Latest Stories

Rehab of banana plantations set


A rare cloud formation is seen amid destroyed banana plantation four days after typhoon Pablo rendered extensive damage to agriculture at Montevista town, Compostela Valley, on Dec. 8, 2012. Sumifru Banana Corp., Land Bank of the Philippines and banana growers in areas hard-hit by Pablo are set to sign a tripartite agreement to rehabilitate affected banana plantations in Davao Oriental and Compostela Valley, Agriculture Secretary Proceso Alcala said on Friday, Jan. 4, 2013. AP/BULLIT MARQUEZ

MANILA, Philippines—Japanese firm Sumifru Banana Corp., Land Bank of the Philippines and banana growers in areas hard-hit by Typhoon “Pablo” are set to sign a tripartite agreement to rehabilitate affected banana plantations in Davao Oriental and Compostela Valley.

“They will sign the agreement and assess the farmers’ needs by next week,” Agriculture Secretary Proceso Alcala said in an interview on Friday.

Alcala said the three parties met on Friday to lay out the rehabilitation plan for the country’s major banana-producing areas.

“They (the three parties) will be our conduit to ensure that interest rates (for the funds to be used in the rehabilitation) will remain single-digit,” he said, noting that the interest rates with collateral should not be more than 8 percent.

Earlier, LBP has offered a P2-billion loan facility for all the banana growers whose farms were destroyed by Typhoon Pablo.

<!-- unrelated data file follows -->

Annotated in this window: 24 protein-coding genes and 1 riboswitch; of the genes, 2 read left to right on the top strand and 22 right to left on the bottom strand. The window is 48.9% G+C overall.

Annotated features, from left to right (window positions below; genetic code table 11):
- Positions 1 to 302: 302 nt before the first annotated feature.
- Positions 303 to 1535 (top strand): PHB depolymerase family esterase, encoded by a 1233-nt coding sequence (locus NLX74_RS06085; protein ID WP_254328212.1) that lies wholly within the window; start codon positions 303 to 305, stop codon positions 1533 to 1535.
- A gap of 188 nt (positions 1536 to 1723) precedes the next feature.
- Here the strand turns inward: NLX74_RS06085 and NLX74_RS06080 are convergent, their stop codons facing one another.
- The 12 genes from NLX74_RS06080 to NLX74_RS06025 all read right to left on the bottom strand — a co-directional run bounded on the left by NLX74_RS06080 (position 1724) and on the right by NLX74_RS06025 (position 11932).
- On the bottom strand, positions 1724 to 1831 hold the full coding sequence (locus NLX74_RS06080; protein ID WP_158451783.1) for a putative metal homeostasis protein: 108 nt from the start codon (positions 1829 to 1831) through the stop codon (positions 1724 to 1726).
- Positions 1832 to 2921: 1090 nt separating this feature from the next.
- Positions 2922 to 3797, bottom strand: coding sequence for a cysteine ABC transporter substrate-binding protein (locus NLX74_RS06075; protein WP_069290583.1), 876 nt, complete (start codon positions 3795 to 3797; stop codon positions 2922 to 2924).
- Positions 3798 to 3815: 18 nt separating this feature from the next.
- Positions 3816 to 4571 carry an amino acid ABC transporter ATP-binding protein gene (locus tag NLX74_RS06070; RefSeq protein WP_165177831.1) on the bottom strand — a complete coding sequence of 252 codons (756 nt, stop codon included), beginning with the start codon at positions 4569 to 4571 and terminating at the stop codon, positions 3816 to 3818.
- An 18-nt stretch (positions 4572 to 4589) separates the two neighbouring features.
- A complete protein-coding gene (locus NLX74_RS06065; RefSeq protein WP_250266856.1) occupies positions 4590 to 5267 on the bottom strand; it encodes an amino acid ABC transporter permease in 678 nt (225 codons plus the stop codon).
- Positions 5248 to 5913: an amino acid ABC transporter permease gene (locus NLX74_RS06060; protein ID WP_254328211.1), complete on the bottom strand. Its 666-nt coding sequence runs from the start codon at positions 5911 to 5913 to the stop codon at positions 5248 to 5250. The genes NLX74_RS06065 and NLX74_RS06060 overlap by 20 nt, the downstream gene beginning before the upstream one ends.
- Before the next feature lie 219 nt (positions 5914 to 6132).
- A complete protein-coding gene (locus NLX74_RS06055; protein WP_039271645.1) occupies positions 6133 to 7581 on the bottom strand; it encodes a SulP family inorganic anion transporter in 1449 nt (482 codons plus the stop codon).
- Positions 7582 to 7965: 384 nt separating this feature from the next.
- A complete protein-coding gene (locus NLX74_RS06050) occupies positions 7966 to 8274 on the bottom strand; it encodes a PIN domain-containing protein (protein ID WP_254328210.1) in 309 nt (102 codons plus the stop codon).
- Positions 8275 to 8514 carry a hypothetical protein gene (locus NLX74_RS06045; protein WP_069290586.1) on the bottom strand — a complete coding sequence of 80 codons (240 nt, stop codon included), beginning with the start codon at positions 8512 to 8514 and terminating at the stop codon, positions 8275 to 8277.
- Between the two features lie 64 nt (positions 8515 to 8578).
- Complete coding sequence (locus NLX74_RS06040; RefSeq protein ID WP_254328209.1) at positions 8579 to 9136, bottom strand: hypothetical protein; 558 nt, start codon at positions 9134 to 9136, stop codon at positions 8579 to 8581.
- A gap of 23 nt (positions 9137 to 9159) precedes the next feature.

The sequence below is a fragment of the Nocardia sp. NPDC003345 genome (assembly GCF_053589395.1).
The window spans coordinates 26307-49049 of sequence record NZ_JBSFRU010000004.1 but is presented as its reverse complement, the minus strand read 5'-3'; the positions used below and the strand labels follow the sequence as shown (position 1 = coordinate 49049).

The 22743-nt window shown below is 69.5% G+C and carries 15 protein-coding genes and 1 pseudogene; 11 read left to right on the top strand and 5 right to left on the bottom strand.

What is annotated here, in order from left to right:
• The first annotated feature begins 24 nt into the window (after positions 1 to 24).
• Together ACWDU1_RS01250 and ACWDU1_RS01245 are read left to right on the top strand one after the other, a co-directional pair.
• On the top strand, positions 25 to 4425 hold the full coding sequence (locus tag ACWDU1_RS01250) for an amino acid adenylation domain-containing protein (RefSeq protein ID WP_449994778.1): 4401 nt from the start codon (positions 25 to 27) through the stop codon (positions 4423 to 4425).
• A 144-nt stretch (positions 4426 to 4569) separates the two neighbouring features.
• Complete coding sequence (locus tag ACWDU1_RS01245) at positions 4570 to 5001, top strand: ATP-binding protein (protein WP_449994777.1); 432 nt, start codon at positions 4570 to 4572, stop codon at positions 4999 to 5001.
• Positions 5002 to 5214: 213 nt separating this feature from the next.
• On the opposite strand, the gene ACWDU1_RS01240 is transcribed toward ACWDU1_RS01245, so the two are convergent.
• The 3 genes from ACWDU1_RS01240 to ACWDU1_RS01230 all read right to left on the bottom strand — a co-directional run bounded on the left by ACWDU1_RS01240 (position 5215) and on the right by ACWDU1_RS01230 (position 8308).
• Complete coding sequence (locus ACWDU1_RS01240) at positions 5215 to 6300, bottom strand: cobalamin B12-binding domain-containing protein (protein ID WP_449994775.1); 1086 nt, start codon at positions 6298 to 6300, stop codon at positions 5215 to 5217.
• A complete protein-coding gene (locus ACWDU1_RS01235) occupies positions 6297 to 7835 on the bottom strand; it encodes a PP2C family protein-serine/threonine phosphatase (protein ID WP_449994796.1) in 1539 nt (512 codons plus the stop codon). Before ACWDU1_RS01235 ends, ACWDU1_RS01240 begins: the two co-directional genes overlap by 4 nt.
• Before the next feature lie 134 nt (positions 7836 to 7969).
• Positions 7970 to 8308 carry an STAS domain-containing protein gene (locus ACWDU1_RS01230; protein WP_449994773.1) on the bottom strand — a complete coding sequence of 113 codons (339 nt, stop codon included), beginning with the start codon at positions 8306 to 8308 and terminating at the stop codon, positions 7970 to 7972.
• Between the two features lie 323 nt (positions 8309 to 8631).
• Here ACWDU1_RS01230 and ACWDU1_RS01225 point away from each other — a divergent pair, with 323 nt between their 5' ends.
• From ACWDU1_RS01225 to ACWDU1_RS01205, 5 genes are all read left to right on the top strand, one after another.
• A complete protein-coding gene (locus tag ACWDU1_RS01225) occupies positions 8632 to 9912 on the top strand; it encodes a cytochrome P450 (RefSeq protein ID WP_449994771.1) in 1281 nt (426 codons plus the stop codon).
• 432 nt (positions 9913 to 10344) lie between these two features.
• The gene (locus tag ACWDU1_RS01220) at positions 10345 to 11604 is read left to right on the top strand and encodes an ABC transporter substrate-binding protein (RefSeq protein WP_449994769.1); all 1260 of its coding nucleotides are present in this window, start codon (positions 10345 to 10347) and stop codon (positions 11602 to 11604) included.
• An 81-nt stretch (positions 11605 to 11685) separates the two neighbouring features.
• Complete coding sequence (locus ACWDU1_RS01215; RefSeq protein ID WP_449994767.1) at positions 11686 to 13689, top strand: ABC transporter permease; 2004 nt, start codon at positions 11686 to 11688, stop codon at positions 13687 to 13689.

The banana sector was hit by the typhoon in December, sustaining losses of P22.23 billion. The damage to agriculture and fisheries then ballooned to P29.1 billion, the highest in recent years, according to DA records.

According to a report of the DA’s field unit in Region 11, about P33.35 million will be needed for the rehabilitation of banana plantations in the region.

Alcala said since the rehabilitation effort might take at least a year, LBP had offered a two-year grace period in the payment of the five-year loans.

Follow Us

Follow us on Facebook Follow on Twitter Follow on Twitter

Recent Stories:

Complete stories on our Digital Edition newsstand for tablets, netbooks and mobile phones; 14-issue free trial. About to step out? Get breaking alerts on your mobile.phone. Text ON INQ BREAKING to 4467, for Globe, Smart and Sun subscribers in the Philippines.

Tags: agreements , Agriculture , banana plantation , bananas , Philippines , rehabilitation , Typhoon Pablo

  • http://profile.yahoo.com/UZMYIL5FXLVIHRZXBQGONZS6U4 Jhune

    Cooperation of all specially the financial institution is the best solution for speedy recovery, We can all help our country men not only financial or material thing but our sincere prayers for their sake.  

  • barry p

    Good to see help coming to the banana producers sector.

    To arao_liwanang….Sure people devastated by typhoons also need help.  

    And there are specific programs handled by SSS, GSIS, DSWD, Health Dept, etc. specifically to address that need.

    Different programs for different needs.